[Paula Danziger is a writer like Judy Blume] who capitalizes on the sordid details of adolescence [and whose] "Can You Sue Your Parents for Malpractice?"… is ruefully and relentlessly funny, in a style reminiscent of Erma Bombeck's. Danziger's heroine is fourteen, and, it says on the jacket, "her life is the pits."… In the end, the heroine feels a lot better because, in a moment of revelation, she accepts her dreary future. "My life's not going to drastically change," she muses. "It hardly ever does when you're a kid. My parents certainly aren't going to change that much…. What I am sure of is that I finally did something for myself, that I'm learning to do what I think is best for me." I took the last sentence to be the redeeming social message of the book. I also noticed that throughout this book and in many other "contemporary" novels an enormous amount of hostility and resentment is expressed by young heroes and heroines. In almost all these books, realism means not only a problem but a grievance. Is this a reason they are so popular? One has a disquieting impression of legions of angry kids out there fuming over the dishes, their parents' insensitivity, and many things far worse, who are eager to identify with similarly mistreated heroes and heroines. Often, the happy ending comes when the child casts off the adult yoke and becomes his or her "own person"—a boneless phrase that sets my teeth on edge. Trying to grasp its meaning is something like trying to grasp a jellyfish, but its elasticity makes it a convenient conclusion for any number of books. (pp. 196, 199)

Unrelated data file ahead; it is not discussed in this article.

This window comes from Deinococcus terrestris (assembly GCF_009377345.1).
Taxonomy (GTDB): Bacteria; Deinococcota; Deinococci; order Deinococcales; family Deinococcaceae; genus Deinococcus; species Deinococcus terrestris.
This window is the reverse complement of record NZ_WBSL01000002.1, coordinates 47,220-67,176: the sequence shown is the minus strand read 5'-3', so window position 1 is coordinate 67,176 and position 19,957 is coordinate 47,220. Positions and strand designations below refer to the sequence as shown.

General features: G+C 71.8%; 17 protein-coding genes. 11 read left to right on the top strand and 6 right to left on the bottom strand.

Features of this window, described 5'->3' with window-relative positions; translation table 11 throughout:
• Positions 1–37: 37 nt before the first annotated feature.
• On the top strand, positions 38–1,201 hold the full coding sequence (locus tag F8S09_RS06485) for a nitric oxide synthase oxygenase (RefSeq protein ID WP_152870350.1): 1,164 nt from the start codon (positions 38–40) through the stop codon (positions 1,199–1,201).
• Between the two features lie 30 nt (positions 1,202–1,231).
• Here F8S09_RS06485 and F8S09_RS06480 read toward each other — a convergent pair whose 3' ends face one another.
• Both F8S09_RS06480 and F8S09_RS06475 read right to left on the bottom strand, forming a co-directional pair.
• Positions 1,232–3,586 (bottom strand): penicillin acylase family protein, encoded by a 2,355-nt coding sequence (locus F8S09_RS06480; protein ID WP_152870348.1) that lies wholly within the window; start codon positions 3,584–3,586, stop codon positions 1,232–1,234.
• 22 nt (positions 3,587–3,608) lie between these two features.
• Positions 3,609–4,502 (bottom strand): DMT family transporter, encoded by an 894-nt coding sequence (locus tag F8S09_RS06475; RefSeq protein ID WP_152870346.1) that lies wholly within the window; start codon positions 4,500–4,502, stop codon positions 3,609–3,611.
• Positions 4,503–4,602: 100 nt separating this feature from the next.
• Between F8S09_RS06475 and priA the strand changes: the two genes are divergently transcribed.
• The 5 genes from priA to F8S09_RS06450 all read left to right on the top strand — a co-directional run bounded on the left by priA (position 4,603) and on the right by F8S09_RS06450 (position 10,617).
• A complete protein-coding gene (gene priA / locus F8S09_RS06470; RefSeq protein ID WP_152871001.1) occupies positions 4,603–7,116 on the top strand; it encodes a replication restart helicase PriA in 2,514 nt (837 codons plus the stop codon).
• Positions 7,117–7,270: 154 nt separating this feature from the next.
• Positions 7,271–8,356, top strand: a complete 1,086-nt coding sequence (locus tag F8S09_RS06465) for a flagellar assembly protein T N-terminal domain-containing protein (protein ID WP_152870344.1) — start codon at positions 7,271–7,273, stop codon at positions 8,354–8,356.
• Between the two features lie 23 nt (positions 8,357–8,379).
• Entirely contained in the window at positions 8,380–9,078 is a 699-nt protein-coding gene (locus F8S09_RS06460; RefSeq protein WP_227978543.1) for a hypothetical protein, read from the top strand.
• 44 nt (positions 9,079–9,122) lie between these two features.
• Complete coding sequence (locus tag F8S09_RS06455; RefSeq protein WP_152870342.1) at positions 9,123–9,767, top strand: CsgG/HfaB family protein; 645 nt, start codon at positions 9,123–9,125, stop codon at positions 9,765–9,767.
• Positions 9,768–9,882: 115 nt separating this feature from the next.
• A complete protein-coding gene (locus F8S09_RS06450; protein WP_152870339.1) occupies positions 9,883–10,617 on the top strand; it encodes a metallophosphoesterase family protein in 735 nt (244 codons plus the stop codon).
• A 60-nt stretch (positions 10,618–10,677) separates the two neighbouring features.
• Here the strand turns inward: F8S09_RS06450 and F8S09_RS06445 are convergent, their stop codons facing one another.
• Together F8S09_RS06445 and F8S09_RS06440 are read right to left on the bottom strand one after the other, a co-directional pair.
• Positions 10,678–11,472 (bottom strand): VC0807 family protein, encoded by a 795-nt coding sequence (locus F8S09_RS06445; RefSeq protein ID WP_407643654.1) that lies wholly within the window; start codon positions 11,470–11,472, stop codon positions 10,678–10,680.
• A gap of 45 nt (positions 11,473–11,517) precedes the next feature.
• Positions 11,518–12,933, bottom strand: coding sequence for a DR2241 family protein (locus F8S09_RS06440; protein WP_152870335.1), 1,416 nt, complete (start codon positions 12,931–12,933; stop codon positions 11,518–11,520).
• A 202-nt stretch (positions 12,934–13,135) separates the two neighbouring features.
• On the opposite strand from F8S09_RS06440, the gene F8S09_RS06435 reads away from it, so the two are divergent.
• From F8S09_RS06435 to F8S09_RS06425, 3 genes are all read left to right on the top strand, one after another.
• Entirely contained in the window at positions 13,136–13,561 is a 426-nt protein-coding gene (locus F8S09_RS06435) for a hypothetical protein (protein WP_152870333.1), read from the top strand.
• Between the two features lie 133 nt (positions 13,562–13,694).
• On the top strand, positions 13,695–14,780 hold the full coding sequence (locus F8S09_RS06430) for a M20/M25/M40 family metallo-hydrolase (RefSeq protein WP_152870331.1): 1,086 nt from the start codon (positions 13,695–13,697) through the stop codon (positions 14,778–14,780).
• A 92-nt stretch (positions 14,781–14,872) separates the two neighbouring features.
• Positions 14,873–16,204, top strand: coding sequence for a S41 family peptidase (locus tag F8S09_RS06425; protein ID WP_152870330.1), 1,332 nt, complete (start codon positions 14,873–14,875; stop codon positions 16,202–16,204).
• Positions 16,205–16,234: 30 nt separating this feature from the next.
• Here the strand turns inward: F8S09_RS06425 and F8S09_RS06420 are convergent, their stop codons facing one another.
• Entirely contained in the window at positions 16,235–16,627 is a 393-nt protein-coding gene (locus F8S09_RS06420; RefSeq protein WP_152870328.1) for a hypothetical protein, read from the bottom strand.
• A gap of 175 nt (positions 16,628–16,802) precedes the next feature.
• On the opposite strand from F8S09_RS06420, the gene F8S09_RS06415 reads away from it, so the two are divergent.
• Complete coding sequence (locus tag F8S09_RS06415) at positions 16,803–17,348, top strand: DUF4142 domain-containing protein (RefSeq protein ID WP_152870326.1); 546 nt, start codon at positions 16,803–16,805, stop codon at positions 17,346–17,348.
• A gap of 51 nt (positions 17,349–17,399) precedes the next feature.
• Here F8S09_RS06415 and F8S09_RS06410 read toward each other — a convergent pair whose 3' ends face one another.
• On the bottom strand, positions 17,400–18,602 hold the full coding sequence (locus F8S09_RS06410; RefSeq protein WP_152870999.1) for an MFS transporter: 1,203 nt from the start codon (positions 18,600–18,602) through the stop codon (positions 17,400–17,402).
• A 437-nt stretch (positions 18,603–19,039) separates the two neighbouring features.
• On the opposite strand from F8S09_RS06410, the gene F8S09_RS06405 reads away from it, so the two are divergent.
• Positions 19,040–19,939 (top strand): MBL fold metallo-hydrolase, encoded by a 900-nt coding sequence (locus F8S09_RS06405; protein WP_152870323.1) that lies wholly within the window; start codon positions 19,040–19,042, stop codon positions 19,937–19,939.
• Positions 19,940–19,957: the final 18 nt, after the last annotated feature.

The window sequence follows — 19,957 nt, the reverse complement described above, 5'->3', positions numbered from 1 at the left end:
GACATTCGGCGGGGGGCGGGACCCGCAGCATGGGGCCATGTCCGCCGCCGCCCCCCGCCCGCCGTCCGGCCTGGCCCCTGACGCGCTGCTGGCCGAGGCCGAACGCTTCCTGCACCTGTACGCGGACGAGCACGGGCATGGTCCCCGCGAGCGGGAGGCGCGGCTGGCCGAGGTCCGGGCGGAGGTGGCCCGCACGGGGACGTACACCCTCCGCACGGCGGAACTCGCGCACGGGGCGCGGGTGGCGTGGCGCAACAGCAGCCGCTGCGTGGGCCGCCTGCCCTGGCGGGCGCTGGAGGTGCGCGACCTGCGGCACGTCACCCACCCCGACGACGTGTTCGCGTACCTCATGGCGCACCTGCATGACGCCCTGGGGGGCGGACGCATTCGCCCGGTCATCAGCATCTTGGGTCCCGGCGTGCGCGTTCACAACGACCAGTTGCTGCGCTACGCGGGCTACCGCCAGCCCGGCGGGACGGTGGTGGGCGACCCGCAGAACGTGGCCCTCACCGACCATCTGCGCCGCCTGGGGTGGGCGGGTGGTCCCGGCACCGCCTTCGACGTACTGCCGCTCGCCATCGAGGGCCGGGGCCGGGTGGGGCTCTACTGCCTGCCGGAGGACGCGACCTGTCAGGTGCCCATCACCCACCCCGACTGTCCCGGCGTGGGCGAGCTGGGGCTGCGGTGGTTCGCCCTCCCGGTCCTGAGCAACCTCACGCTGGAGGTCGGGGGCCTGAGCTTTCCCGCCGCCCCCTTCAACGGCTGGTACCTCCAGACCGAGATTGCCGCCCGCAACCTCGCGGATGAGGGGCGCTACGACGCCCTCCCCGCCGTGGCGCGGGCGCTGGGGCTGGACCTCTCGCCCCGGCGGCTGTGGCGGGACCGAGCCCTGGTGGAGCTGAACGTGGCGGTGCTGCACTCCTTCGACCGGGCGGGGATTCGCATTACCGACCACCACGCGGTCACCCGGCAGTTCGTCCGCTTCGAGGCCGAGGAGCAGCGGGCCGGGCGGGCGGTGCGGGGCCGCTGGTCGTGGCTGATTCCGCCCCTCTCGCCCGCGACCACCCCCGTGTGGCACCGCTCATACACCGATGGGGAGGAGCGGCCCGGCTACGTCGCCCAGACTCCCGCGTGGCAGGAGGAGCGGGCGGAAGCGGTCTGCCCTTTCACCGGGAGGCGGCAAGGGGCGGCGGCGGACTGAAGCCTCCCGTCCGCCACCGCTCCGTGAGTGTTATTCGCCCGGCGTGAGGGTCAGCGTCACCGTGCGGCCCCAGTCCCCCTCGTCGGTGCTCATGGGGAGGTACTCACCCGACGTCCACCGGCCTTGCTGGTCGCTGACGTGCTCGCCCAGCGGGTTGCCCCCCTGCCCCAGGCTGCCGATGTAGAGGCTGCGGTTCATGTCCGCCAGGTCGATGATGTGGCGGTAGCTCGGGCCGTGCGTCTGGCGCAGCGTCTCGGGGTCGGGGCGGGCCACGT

Faith McNulty, "Children's Books for Christmas: "Can You Sue Your Parents for Malpractice?'" in The New Yorker (© 1979 by The New Yorker Magazine, Inc.), Vol. LV, No. 42, December 3, 1979, pp. 196, 199.